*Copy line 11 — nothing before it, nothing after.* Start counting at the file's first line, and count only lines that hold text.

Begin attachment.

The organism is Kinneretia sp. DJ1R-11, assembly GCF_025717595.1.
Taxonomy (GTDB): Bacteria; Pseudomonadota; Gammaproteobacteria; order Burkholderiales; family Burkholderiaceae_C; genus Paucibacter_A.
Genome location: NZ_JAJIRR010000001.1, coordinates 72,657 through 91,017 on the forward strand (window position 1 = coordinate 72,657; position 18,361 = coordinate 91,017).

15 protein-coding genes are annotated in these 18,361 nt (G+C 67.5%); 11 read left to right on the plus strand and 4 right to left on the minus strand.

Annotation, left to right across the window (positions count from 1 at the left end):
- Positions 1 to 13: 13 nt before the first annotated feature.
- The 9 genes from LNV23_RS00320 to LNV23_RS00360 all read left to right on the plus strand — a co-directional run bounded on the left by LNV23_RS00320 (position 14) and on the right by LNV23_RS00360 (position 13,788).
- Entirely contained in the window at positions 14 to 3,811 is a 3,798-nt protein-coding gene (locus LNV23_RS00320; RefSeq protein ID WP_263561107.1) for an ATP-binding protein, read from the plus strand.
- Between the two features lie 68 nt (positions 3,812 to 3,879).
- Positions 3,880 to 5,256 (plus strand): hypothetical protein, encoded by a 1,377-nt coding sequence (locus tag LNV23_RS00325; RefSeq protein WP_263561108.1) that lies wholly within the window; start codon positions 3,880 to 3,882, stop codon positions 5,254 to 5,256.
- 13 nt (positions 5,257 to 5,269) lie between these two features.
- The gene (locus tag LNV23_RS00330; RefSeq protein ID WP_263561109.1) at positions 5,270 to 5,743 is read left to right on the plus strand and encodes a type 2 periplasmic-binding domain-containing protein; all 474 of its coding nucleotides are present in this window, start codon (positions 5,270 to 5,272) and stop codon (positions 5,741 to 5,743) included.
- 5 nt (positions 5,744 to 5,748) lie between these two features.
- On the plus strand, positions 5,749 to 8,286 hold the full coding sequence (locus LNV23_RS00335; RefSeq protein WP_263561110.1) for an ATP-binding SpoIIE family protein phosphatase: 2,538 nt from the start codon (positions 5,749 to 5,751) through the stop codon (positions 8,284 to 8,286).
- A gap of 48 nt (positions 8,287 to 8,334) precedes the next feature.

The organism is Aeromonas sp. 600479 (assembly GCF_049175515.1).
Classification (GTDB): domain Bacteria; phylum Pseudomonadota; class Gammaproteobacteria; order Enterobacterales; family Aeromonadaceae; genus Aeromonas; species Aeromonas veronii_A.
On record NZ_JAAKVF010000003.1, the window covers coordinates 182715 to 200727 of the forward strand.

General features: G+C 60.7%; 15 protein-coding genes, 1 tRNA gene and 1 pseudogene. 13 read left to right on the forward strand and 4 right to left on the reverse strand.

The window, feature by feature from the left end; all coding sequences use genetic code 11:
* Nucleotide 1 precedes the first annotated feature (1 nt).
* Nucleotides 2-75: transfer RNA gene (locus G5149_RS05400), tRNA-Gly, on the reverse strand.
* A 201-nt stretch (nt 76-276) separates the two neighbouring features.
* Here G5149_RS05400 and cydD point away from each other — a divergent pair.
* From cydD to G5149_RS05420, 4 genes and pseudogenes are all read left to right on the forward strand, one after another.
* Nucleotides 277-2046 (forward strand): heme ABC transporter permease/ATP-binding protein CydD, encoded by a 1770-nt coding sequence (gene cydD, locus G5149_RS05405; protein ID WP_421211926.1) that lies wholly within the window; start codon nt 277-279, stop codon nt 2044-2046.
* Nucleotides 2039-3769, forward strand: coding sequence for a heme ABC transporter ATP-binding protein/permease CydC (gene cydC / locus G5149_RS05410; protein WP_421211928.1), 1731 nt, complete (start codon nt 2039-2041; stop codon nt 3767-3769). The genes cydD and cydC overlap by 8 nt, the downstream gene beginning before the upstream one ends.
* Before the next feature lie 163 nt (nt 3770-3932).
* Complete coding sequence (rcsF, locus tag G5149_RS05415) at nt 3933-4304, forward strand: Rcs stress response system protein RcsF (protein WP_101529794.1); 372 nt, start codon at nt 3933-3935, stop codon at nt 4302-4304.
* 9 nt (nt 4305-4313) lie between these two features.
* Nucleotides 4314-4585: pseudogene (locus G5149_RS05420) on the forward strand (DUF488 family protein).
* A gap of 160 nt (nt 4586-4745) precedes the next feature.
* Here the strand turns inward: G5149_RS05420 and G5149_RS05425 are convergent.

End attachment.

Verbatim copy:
- 13 nt (positions 5,257 to 5,269) lie between these two features.